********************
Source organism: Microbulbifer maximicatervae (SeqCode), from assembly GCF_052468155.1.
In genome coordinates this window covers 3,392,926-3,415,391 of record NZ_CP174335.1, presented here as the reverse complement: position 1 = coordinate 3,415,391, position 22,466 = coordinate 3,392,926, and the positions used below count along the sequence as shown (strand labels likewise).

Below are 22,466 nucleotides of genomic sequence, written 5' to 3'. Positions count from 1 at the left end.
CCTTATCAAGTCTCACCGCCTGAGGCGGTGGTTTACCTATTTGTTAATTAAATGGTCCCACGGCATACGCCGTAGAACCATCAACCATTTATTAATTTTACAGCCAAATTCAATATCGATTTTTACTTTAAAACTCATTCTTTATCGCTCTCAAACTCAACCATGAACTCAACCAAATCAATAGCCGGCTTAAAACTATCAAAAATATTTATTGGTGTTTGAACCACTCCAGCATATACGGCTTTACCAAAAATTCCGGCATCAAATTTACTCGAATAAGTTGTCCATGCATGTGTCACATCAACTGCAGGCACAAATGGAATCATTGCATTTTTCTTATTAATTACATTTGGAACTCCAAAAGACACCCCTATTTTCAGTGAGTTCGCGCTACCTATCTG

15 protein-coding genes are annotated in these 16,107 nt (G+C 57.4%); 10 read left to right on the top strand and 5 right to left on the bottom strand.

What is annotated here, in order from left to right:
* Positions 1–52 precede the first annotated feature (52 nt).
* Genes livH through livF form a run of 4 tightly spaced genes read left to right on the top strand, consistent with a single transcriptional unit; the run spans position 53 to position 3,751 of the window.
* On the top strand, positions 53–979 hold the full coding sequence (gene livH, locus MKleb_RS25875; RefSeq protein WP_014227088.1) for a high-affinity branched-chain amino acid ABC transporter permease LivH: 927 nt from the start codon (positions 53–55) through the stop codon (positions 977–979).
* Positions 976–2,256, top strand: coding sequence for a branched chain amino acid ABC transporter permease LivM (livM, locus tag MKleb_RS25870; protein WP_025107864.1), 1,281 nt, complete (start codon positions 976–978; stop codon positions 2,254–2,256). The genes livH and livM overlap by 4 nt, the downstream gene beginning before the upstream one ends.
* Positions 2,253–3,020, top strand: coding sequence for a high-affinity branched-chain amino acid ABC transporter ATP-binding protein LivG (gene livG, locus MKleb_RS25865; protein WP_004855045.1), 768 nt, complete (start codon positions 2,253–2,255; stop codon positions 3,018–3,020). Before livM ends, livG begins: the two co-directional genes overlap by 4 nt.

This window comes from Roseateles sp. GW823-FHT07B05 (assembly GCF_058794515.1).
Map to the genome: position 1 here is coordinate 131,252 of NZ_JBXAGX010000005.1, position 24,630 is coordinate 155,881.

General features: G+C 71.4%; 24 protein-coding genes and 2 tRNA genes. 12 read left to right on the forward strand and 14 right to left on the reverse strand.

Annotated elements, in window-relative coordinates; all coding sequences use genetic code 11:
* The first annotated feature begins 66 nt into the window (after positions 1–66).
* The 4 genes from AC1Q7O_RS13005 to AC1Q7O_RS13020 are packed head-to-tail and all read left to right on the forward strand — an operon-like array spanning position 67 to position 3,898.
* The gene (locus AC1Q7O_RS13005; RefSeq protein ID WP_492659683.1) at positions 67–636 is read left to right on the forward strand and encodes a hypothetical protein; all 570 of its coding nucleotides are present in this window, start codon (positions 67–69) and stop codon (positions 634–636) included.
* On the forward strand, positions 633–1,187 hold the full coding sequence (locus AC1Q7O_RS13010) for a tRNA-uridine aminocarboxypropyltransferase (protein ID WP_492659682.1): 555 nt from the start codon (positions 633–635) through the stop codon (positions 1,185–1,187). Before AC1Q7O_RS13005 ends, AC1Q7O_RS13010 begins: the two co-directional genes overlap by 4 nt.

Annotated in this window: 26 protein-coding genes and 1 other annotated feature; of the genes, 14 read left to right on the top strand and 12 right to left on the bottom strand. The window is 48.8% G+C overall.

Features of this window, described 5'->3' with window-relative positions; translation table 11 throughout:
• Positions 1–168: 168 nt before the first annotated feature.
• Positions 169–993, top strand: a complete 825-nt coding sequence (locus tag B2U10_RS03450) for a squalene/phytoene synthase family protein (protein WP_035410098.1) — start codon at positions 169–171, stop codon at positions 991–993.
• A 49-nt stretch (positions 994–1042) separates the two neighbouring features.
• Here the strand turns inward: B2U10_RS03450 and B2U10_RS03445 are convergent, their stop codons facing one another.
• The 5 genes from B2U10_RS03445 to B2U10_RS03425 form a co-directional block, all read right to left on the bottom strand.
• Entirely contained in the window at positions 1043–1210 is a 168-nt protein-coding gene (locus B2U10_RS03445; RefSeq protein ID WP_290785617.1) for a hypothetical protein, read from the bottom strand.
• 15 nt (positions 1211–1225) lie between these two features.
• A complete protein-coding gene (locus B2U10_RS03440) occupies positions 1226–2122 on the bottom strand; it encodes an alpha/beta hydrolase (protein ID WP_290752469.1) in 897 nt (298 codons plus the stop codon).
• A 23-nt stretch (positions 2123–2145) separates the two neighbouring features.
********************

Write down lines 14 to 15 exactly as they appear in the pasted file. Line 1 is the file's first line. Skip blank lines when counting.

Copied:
General features: G+C 71.4%; 24 protein-coding genes and 2 tRNA genes. 12 read left to right on the forward strand and 14 right to left on the reverse strand.

Annotated elements, in window-relative coordinates; all coding sequences use genetic code 11: